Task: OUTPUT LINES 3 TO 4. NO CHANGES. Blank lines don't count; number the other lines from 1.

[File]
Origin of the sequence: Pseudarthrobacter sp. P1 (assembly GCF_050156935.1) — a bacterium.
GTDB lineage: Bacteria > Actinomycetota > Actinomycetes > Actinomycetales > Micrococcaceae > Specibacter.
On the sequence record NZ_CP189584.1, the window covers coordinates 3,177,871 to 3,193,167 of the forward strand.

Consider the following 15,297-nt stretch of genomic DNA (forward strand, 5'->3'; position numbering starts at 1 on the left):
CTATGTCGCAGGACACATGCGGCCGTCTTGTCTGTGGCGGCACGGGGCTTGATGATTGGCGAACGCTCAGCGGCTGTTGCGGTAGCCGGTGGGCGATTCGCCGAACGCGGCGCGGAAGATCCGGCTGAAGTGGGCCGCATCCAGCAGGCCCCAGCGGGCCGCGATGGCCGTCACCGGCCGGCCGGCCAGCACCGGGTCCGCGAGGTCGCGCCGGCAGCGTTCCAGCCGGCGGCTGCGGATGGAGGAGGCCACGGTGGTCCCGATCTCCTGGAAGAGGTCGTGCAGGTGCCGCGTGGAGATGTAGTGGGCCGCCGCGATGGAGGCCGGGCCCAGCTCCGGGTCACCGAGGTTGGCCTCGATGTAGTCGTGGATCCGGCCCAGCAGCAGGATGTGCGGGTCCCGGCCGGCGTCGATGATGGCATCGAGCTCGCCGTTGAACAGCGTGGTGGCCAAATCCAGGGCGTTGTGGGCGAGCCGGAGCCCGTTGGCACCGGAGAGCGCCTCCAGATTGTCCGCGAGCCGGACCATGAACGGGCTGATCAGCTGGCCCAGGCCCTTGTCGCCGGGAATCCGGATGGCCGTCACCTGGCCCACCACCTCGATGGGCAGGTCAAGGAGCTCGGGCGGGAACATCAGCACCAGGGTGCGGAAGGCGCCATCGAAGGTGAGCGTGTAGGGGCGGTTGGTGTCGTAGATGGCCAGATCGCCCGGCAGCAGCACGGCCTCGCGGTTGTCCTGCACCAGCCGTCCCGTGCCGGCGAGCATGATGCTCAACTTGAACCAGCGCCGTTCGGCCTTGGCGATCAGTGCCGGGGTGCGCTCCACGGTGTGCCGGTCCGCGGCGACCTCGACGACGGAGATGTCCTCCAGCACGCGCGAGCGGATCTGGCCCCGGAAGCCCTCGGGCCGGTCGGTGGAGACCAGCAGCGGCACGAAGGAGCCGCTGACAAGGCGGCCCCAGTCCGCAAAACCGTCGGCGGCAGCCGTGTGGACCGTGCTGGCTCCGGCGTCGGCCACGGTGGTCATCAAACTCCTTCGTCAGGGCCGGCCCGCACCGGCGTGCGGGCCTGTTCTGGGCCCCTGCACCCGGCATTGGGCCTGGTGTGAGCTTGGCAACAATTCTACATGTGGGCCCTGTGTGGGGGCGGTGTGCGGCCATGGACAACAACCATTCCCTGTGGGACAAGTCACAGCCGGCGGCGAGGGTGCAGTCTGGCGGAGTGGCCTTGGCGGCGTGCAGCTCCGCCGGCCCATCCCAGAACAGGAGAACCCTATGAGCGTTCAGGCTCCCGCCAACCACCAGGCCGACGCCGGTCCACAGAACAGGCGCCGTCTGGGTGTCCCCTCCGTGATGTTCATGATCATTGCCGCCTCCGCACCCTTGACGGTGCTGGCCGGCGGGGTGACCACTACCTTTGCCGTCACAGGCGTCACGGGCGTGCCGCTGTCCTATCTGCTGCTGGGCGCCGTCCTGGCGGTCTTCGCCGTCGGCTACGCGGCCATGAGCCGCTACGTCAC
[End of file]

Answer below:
On the sequence record NZ_CP189584.1, the window covers coordinates 3,177,871 to 3,193,167 of the forward strand.

Consider the following 15,297-nt stretch of genomic DNA (forward strand, 5'->3'; position numbering starts at 1 on the left):